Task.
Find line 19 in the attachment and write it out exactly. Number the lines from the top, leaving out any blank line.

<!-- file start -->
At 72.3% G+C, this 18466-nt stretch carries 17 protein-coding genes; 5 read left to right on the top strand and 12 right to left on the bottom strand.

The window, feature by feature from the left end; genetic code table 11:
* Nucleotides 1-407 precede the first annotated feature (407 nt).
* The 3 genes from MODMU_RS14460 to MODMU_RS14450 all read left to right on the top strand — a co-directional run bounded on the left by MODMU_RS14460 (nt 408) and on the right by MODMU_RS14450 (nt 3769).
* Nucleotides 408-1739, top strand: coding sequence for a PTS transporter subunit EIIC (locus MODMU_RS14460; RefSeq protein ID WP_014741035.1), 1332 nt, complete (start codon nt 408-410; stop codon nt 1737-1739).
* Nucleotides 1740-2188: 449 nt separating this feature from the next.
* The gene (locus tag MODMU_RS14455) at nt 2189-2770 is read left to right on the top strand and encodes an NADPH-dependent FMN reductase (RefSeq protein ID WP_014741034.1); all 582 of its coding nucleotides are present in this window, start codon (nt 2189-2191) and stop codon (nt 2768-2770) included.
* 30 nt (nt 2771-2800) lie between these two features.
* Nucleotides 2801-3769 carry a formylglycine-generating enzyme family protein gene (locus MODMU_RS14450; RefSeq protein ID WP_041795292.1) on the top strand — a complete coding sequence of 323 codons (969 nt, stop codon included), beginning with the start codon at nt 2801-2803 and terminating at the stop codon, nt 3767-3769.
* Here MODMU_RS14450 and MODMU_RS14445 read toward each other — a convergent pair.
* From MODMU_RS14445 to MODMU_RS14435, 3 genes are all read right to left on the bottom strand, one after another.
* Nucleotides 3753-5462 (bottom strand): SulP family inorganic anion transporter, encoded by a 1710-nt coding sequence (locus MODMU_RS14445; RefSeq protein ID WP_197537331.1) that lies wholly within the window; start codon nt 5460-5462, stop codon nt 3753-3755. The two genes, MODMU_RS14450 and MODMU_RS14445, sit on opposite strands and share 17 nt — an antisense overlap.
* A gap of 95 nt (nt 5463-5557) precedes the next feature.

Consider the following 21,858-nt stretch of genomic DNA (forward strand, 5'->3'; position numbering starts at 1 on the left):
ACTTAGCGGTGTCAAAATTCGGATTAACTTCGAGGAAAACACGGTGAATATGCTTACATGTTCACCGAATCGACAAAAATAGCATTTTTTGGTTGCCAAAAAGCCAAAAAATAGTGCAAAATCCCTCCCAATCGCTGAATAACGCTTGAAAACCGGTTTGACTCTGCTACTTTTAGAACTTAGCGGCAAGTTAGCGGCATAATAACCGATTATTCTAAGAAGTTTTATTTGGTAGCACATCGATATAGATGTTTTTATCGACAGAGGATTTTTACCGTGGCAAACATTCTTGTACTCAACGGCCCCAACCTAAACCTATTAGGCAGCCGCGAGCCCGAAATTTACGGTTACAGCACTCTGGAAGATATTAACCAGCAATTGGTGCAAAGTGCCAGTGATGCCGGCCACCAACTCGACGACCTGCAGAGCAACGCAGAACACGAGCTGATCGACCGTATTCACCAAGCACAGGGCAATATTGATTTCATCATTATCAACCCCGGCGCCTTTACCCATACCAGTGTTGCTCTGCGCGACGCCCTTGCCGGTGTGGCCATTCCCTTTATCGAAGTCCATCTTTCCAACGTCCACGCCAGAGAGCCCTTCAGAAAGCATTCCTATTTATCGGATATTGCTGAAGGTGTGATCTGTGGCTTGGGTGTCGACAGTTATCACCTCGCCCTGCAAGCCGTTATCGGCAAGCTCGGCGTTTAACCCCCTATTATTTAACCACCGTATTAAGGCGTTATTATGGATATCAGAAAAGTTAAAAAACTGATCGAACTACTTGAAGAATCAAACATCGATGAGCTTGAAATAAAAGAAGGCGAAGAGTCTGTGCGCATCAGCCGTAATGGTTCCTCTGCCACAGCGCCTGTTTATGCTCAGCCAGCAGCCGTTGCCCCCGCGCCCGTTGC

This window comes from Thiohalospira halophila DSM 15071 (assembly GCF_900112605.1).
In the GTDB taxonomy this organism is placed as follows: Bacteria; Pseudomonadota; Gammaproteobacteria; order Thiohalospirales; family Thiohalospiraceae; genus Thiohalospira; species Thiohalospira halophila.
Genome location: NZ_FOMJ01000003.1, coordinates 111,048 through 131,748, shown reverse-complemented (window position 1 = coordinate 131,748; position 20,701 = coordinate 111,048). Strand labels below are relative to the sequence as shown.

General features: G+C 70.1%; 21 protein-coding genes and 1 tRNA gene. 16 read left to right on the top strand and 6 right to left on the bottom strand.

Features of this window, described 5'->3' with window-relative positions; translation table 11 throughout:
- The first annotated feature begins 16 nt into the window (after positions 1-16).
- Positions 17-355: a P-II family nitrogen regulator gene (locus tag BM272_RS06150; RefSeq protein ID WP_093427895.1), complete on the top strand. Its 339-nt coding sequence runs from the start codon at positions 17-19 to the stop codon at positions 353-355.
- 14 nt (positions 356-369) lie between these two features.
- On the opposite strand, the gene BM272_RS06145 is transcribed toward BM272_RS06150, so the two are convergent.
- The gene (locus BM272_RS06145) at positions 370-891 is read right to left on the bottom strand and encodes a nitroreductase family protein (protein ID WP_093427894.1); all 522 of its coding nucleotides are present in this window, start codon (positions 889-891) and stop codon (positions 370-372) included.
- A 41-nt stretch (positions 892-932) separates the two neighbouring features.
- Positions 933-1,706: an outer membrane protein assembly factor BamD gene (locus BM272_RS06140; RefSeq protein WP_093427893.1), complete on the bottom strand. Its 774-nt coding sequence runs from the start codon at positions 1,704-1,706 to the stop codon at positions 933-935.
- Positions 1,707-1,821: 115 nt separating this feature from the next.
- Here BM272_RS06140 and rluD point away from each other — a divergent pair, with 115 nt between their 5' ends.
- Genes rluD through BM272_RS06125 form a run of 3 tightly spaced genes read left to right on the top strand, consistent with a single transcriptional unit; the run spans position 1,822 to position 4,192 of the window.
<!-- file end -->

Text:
General features: G+C 70.1%; 21 protein-coding genes and 1 tRNA gene. 16 read left to right on the top strand and 6 right to left on the bottom strand.